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The World In A Week 52 – Deciphering The Known Unknowns

Memories of what it was like during the turmoil of the global financial crisis have resurfaced, but even in the height of the tumultuous times of 2008 and 2009, the market did not have such extreme one-day movements as we have just experienced.

Last week we had two of the worst days in history of the FTSE 100 and the fall on Thursday was bigger than anything experienced during the throes of the great recession:

20th October 1987-12.2%
12th March 2020-10.9%
19th October 1987-10.8%
10th October 2008-8.8%
6th October 2008-7.9%
9th March 2020-7.7%
15th October 2008-7.2%
26th October 1987-6.2%

Source: Investment Week, SharePad/AJ Bell

In the wake of the FTSE 100’s second worst day in history, the index is continuing to fall, down over 6% at the time of writing and puncturing the 5,000-price barrier, as airlines and holiday firms feel the impact of travel bans and falling demand for flights.  The accumulated combination of falls has meant the FTSE 100 is more than 30% below its 52-week high and well into what is traditionally called bear market territory.

The fear of recessionary risks that dominated the end of 2018 have returned, and the record breaking 11-year bull market in the US has ended with the S&P 500 dropping as much as 26.7% from its peak in February.  The most obvious question investors are asking themselves is whether we are at the bottom.

Putting last week’s market moves into context is critical.  By comparing against the three previous market corrections, namely 1987, 2000 and 2008, we can gain some perspective during these agitated times.  Using the historical data of the S&P 500, the main index of US stocks, you can see that while the drops are dramatic, the subsequent recoveries do provide a remedy for the long-term investor.

S&P 500DropDurationRallyDuration
1987-34%3 months582%147 months
2000-49%30 months101%60 months
2008-57%17 months378%129 months

Source: Bloomberg, Standard & Poor’s, J.P. Morgan Asset Management

While we expect continued disruption to economic activity, we do believe a path towards recovery does exist.  Policy makers and markets will continue to act swiftly and decisively to the continually changing situation.  The unpleasant truth is no one truly knows what will happen and that uncertainty is exacerbating the reactions in stock markets.  However, the landscape has changed dramatically since the global financial crisis and previously unthought of solutions are now possible.

In order to avoid a repeat of the great recession, governments need to allow for unlimited fiscal compensation for lost revenues and wages to all businesses and employees affected by quarantines and lockdowns.  Monetary policy is necessary to avoid financial systems collapsing, while fiscal measures, that are designed to support the recovery, should only be deployed once the virus is under control.  We had our first budget from Rishi Sunak promising a record-breaking stimulus package of £30 billion to counteract the effects of the Coronavirus. Fiscal expansion is already being pushed by the Government, looking to invest in the UK economy, particularly infrastructure projects.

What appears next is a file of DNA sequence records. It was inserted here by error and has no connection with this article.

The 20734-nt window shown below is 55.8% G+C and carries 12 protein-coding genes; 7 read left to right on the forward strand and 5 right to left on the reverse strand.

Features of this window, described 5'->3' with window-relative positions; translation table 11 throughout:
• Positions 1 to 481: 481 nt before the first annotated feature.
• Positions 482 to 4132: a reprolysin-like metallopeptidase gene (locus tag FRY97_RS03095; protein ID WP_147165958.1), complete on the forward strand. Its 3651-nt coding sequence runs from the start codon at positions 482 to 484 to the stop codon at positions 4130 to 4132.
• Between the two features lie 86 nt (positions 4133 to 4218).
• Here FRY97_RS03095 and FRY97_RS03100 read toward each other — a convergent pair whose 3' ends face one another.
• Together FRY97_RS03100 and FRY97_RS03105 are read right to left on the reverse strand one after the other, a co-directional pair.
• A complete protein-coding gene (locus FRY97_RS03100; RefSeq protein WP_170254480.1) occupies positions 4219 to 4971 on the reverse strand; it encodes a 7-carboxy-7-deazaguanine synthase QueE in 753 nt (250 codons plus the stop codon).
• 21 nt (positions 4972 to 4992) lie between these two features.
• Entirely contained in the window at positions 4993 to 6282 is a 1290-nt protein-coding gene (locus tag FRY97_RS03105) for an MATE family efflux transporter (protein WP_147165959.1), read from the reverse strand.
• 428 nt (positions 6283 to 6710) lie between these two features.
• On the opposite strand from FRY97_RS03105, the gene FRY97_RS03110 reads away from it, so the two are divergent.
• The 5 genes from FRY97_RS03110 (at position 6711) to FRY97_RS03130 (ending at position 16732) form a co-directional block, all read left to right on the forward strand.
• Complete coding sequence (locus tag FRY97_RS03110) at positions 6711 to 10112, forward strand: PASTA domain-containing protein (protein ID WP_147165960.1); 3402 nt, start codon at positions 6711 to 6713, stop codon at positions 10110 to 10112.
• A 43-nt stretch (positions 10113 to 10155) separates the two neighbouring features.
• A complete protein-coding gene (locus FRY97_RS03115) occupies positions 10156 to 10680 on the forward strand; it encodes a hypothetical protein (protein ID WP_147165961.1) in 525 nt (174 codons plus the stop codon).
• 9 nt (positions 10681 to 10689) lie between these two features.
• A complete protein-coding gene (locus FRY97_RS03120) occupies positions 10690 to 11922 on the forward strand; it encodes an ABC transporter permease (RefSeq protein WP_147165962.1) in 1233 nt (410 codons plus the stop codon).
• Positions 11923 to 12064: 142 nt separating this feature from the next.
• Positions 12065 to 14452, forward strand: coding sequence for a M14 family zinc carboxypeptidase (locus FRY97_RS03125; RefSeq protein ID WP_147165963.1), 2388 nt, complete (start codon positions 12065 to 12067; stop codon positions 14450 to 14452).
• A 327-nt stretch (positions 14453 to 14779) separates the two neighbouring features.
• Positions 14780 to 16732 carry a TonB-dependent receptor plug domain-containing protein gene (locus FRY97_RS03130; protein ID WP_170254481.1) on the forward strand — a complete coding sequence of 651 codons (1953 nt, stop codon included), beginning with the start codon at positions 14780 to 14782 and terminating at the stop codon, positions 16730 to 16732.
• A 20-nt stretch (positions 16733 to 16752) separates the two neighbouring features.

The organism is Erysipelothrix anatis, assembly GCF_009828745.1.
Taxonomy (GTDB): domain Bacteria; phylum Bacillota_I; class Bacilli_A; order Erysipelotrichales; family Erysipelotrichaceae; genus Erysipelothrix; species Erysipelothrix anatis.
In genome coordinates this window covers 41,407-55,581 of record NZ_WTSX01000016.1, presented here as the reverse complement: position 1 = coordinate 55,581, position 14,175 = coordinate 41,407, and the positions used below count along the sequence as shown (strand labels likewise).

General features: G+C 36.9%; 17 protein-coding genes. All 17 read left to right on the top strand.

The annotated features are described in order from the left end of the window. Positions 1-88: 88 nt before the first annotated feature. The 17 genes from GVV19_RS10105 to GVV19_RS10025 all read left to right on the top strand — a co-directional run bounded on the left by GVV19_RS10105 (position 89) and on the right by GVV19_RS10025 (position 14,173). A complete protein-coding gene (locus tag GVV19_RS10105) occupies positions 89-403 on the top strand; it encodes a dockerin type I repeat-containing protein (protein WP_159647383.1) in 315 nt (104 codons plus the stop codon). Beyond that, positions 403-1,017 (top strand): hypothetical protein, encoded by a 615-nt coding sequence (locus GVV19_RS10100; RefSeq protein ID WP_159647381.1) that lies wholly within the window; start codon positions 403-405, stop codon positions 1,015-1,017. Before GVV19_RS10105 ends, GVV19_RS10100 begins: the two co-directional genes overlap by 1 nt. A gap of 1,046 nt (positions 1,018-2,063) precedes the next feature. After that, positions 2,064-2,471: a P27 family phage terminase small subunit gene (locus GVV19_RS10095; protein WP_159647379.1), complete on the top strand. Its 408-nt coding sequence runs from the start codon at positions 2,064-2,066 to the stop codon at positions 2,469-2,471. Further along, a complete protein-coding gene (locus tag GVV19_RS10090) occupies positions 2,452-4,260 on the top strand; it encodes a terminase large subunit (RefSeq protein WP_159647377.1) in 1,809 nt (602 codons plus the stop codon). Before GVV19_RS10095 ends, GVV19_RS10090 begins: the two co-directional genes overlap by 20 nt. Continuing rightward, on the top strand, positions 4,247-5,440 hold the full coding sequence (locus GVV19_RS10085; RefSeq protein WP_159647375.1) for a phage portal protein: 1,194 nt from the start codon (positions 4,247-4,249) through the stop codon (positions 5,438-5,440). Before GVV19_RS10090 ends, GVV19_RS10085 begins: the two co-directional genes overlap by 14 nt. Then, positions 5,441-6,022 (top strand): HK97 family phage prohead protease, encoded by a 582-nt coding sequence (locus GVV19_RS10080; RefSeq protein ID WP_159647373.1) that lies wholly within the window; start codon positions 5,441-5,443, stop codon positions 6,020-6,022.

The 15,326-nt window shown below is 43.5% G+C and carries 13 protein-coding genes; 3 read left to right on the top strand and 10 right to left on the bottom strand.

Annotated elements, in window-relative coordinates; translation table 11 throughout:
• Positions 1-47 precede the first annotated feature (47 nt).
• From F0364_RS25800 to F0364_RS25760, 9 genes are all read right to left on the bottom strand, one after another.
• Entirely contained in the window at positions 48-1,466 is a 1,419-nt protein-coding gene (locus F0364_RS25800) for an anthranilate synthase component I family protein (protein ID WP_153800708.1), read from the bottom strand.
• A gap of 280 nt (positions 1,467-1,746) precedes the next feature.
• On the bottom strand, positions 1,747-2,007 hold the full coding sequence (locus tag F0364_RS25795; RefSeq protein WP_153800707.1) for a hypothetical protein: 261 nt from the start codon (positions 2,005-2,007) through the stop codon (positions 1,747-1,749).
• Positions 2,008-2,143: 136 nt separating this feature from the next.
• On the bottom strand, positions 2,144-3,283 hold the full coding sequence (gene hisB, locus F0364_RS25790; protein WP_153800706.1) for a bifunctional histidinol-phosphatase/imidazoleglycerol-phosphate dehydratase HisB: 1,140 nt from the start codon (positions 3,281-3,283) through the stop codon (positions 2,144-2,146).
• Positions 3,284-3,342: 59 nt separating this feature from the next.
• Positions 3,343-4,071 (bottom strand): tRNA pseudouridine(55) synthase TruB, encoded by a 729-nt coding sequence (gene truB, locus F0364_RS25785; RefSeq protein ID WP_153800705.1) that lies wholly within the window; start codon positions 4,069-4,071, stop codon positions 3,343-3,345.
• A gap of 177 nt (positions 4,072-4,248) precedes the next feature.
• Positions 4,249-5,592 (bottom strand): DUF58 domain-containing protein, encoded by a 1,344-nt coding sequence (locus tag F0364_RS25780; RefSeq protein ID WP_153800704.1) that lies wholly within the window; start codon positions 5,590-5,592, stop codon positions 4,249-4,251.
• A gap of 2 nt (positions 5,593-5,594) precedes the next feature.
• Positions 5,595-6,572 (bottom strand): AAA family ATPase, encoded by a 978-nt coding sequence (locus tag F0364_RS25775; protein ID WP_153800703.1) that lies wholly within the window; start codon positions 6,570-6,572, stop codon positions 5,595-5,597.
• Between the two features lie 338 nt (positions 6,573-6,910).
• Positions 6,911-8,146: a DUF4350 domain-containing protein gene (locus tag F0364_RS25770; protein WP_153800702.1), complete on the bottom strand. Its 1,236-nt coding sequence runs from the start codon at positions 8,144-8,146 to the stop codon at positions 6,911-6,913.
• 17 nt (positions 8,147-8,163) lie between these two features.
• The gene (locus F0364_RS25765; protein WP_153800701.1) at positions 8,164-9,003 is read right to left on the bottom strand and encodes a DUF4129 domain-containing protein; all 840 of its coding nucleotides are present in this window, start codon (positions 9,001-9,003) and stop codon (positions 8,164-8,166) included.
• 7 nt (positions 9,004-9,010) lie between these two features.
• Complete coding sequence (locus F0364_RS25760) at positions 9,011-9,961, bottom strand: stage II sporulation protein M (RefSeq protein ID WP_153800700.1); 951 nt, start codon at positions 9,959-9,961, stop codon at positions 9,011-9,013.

Central banks around the globe have acted swiftly and continue to react to an unknown environment.  This morning we have seen the Federal Reserve’s Open Market Committee reduce interest rates to zero, as they realise the effects of the Coronavirus will weigh on economic activity in the near term and pose risks to the economic outlook.

The Federal Reserve expects to maintain interest rates at zero until it is confident that the economy has weathered recent events and is back on track.  What is more interesting was the Committee’s comment that as it continues to monitor the developments and implications around the globe: “…will use its tools and act as appropriate to support the economy.”  This will include significant quantitative easing and increasing its own balance sheet once again.

Liquidity is being pumped into the financial system to ensure any signs of strain are bolstered and more targeted support is already primed.  This would appear to be Jerome Powell’s ‘Mario Draghi’ moment, as the actions of the central bank are saying they will do whatever it takes to support markets during this unprecedented time.

The Fed’s cut was part of a co-ordinated response from the world’s central banks, with the Bank of England, the European Central Bank, the Bank of Japan, the Bank of Canada and the Swiss National Bank all introducing measures to shore up their financial positions.

While the trigger for the market collapse has been unpredictable, it is at least simple.  A market that had not seen a significant downturn in over 11 years, and was arguably over-priced on some measures, met the unknown effects of an alarming and virulent virus.  Whether the remedy will be simple is another of the myriad of known unknowns that we face; what we do know is that every market collapse has been followed by a recovery.

While we wait for the signs that we are close to the bottom, which means needing to see a little more clarity and certainty, such as infection rates slowing or evidence of global containment, we need to remember our long-term goals.   A pragmatic approach of long-term investing will enable investors to hold their nerve during the most turbulent of times.  Rest assured, cognisant of the current market volatility, the investment team continue to execute the processes that have been tested over the past 15 years, to ensure we deliver robust outcomes to all our long-term investors.